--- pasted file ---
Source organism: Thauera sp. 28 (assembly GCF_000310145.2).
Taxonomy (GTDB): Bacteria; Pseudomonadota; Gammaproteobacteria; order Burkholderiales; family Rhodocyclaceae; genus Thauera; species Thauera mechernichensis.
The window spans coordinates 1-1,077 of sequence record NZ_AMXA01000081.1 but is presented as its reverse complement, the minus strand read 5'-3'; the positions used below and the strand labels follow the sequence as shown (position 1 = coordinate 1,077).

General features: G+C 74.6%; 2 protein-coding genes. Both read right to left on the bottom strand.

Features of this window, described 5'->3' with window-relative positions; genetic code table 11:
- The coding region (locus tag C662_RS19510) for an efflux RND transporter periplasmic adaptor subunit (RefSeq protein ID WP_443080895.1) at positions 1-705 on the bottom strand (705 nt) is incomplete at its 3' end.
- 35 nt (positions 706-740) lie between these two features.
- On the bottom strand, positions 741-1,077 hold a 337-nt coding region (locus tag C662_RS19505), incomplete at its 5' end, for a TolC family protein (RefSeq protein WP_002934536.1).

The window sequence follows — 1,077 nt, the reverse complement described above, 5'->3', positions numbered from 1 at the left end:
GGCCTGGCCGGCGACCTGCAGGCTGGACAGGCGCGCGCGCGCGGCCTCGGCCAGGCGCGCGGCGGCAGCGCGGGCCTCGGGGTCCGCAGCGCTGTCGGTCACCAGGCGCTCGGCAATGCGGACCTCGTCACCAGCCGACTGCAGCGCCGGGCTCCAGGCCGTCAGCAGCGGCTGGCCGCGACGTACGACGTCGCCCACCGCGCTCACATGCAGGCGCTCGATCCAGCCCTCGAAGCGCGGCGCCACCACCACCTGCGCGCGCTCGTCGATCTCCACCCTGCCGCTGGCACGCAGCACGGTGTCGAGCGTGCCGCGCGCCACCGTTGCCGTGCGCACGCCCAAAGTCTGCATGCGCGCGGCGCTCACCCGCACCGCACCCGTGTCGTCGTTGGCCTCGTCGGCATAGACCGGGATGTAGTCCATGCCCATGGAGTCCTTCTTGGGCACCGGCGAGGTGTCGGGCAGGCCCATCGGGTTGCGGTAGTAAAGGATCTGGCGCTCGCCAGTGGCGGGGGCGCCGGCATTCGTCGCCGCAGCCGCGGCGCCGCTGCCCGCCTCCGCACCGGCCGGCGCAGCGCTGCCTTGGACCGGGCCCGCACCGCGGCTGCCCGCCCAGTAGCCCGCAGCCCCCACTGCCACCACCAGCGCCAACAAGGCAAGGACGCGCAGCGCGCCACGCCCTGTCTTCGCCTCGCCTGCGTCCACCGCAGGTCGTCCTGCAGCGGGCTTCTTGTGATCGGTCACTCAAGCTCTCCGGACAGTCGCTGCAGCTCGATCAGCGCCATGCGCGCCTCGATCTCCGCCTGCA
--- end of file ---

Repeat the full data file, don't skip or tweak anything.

Source organism: Thauera sp. 28 (assembly GCF_000310145.2).
Taxonomy (GTDB): Bacteria; Pseudomonadota; Gammaproteobacteria; order Burkholderiales; family Rhodocyclaceae; genus Thauera; species Thauera mechernichensis.
The window spans coordinates 1-1,077 of sequence record NZ_AMXA01000081.1 but is presented as its reverse complement, the minus strand read 5'-3'; the positions used below and the strand labels follow the sequence as shown (position 1 = coordinate 1,077).

General features: G+C 74.6%; 2 protein-coding genes. Both read right to left on the bottom strand.

Features of this window, described 5'->3' with window-relative positions; genetic code table 11:
- The coding region (locus tag C662_RS19510) for an efflux RND transporter periplasmic adaptor subunit (RefSeq protein ID WP_443080895.1) at positions 1-705 on the bottom strand (705 nt) is incomplete at its 3' end.
- 35 nt (positions 706-740) lie between these two features.
- On the bottom strand, positions 741-1,077 hold a 337-nt coding region (locus tag C662_RS19505), incomplete at its 5' end, for a TolC family protein (RefSeq protein WP_002934536.1).

The window sequence follows — 1,077 nt, the reverse complement described above, 5'->3', positions numbered from 1 at the left end:
GGCCTGGCCGGCGACCTGCAGGCTGGACAGGCGCGCGCGCGCGGCCTCGGCCAGGCGCGCGGCGGCAGCGCGGGCCTCGGGGTCCGCAGCGCTGTCGGTCACCAGGCGCTCGGCAATGCGGACCTCGTCACCAGCCGACTGCAGCGCCGGGCTCCAGGCCGTCAGCAGCGGCTGGCCGCGACGTACGACGTCGCCCACCGCGCTCACATGCAGGCGCTCGATCCAGCCCTCGAAGCGCGGCGCCACCACCACCTGCGCGCGCTCGTCGATCTCCACCCTGCCGCTGGCACGCAGCACGGTGTCGAGCGTGCCGCGCGCCACCGTTGCCGTGCGCACGCCCAAAGTCTGCATGCGCGCGGCGCTCACCCGCACCGCACCCGTGTCGTCGTTGGCCTCGTCGGCATAGACCGGGATGTAGTCCATGCCCATGGAGTCCTTCTTGGGCACCGGCGAGGTGTCGGGCAGGCCCATCGGGTTGCGGTAGTAAAGGATCTGGCGCTCGCCAGTGGCGGGGGCGCCGGCATTCGTCGCCGCAGCCGCGGCGCCGCTGCCCGCCTCCGCACCGGCCGGCGCAGCGCTGCCTTGGACCGGGCCCGCACCGCGGCTGCCCGCCCAGTAGCCCGCAGCCCCCACTGCCACCACCAGCGCCAACAAGGCAAGGACGCGCAGCGCGCCACGCCCTGTCTTCGCCTCGCCTGCGTCCACCGCAGGTCGTCCTGCAGCGGGCTTCTTGTGATCGGTCACTCAAGCTCTCCGGACAGTCGCTGCAGCTCGATCAGCGCCATGCGCGCCTCGATCTCCGCCTGCA